ABOLITIONISTS, THEN and NOW
“It is our duty to proceed from what is near to what is distant, from what is known to that which is less known… in order to make our work help anyone who seeks truth and loves wisdom.”
~ Abū Rayḥān Muḥammad ibn Aḥmad Bīrūnī (ابوریحان محمد بن احمد بیرونی), Persian Scholar and polymath (973 – 1050)
The Society for Effecting the Abolition of the Slave Trade, was a British abolitionist group, formed in 1787, when twelve men gathered together at a printing shop in London. Little could they have suspected that their fledgling efforts would revolutionize matters of law, religion, ethics, politics, and indeed change the culture of an entire world for whom slavery had always been as natural and accepted as the changing of the seasons.
Throughout history, enormous shifts in perception have begun with a small band of committed citizens. The struggle for freedom is an ancient and noble cause. The abolitionist movement has a long and storied history. As we shall see, there are similarities and parallels between old struggles and current conditions.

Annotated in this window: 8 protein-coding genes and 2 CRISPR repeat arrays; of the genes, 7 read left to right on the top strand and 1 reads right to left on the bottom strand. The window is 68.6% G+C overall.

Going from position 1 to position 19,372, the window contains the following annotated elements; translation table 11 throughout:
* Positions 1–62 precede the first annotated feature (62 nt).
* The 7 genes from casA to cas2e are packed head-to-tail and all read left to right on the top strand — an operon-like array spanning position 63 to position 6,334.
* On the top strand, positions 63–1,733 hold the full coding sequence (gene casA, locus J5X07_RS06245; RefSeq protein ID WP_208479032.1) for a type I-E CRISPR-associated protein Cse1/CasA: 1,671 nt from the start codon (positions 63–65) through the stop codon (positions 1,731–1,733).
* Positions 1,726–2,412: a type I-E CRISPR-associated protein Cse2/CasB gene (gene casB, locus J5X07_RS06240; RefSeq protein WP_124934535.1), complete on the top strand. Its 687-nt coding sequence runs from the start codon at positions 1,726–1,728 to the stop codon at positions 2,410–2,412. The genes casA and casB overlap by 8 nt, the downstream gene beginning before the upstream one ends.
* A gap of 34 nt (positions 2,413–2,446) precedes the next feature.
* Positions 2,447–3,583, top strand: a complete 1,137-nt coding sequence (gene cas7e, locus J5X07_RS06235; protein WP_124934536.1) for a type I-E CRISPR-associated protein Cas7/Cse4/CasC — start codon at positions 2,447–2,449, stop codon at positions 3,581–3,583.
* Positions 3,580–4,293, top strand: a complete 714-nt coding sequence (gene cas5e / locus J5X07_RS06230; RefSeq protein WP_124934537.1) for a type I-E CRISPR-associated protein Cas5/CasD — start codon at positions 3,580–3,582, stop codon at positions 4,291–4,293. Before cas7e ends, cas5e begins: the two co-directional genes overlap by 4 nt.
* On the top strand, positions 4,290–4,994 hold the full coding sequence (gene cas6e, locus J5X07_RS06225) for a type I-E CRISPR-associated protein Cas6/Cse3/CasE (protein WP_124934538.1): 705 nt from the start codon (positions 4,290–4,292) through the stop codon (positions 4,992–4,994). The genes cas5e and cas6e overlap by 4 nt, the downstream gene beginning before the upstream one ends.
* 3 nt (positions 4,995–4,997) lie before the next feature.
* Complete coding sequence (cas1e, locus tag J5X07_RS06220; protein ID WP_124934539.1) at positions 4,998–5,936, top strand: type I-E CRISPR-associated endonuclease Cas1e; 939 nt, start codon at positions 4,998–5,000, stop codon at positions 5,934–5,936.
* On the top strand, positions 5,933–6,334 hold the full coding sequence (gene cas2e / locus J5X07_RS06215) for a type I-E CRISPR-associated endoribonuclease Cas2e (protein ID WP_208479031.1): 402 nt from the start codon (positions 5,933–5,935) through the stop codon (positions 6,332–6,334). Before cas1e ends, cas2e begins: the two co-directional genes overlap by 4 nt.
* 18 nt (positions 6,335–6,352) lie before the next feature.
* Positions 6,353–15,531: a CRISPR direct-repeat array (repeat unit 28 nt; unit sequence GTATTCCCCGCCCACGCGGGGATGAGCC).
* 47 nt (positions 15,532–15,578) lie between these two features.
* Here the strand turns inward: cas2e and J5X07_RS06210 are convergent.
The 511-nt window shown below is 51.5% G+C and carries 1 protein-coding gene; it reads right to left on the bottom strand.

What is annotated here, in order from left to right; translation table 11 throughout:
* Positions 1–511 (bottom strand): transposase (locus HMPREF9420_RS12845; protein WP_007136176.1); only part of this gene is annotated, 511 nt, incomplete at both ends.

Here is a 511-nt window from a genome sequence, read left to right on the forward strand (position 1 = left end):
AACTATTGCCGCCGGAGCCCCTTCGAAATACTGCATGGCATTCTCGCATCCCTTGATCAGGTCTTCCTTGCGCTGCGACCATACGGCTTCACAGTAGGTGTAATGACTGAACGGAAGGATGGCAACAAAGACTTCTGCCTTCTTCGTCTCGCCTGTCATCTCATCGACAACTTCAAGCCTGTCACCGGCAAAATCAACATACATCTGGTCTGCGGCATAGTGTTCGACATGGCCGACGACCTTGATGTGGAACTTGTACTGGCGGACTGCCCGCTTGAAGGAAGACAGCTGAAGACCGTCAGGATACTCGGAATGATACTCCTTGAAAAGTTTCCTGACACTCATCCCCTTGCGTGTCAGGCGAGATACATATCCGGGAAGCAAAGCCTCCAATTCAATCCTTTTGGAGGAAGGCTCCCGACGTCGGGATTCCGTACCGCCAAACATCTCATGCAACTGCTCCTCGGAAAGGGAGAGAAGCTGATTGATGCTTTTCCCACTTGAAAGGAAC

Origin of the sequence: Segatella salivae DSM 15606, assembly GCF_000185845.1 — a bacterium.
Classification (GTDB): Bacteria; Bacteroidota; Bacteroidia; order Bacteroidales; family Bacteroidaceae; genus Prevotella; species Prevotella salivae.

We do not arrive at our present place uninformed by what has gone before. We are the inheritors of a tradition forged by men and women of great courage and conviction, many of whom gave their lives to further the promise of “liberty and justice for all”. To help put our current efforts in some historical context, we wish to present just a sketch of some of the the events and personages who made major contributions to the abolitionist cause.
Was Abolitionism a Failure? Jon Grinspan, New York Times, February 1, 2015
How Our Modern Way of Life Is Built on a Long Legacy of Slavery, By Greg Grandin, introduction by Adam Hochschild, Alternet, February 23, 2014: How banking, insurance, medicine and many other aspects of modern life have their roots in the slave trade.
For information in greater depth on the history of the American abolitionist movement: American Abolitionism
For a complete synopsis of the history of slavery in the world, see: TheFullWiki/History of Slavery